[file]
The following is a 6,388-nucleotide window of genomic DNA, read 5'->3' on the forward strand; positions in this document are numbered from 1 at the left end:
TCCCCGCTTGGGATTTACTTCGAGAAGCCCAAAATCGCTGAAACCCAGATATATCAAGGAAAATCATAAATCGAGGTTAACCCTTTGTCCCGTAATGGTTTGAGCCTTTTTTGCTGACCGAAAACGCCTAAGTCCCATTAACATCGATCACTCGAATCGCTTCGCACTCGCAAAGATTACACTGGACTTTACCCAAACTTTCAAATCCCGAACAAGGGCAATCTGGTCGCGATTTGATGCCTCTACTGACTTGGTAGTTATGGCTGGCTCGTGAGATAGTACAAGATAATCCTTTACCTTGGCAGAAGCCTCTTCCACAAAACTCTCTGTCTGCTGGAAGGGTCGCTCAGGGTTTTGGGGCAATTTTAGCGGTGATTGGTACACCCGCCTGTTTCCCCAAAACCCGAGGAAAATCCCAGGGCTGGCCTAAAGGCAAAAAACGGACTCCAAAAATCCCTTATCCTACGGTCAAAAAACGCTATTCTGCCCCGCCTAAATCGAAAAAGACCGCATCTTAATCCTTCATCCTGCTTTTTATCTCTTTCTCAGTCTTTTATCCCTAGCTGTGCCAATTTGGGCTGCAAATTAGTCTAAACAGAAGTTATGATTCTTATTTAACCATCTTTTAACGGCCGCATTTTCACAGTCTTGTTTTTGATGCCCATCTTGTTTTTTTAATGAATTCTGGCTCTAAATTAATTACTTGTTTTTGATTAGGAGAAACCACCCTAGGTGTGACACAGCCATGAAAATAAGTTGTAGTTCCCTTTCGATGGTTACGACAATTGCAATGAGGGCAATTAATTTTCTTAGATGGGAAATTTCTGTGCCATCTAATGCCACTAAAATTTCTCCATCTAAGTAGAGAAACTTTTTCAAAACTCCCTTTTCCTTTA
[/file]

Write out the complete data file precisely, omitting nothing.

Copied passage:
The following is a 6,388-nucleotide window of genomic DNA, read 5'->3' on the forward strand; positions in this document are numbered from 1 at the left end:
TCCCCGCTTGGGATTTACTTCGAGAAGCCCAAAATCGCTGAAACCCAGATATATCAAGGAAAATCATAAATCGAGGTTAACCCTTTGTCCCGTAATGGTTTGAGCCTTTTTTGCTGACCGAAAACGCCTAAGTCCCATTAACATCGATCACTCGAATCGCTTCGCACTCGCAAAGATTACACTGGACTTTACCCAAACTTTCAAATCCCGAACAAGGGCAATCTGGTCGCGATTTGATGCCTCTACTGACTTGGTAGTTATGGCTGGCTCGTGAGATAGTACAAGATAATCCTTTACCTTGGCAGAAGCCTCTTCCACAAAACTCTCTGTCTGCTGGAAGGGTCGCTCAGGGTTTTGGGGCAATTTTAGCGGTGATTGGTACACCCGCCTGTTTCCCCAAAACCCGAGGAAAATCCCAGGGCTGGCCTAAAGGCAAAAAACGGACTCCAAAAATCCCTTATCCTACGGTCAAAAAACGCTATTCTGCCCCGCCTAAATCGAAAAAGACCGCATCTTAATCCTTCATCCTGCTTTTTATCTCTTTCTCAGTCTTTTATCCCTAGCTGTGCCAATTTGGGCTGCAAATTAGTCTAAACAGAAGTTATGATTCTTATTTAACCATCTTTTAACGGCCGCATTTTCACAGTCTTGTTTTTGATGCCCATCTTGTTTTTTTAATGAATTCTGGCTCTAAATTAATTACTTGTTTTTGATTAGGAGAAACCACCCTAGGTGTGACACAGCCATGAAAATAAGTTGTAGTTCCCTTTCGATGGTTACGACAATTGCAATGAGGGCAATTAATTTTCTTAGATGGGAAATTTCTGTGCCATCTAATGCCACTAAAATTTCTCCATCTAAGTAGAGAAACTTTTTCAAAACTCCCTTTTCCTTTA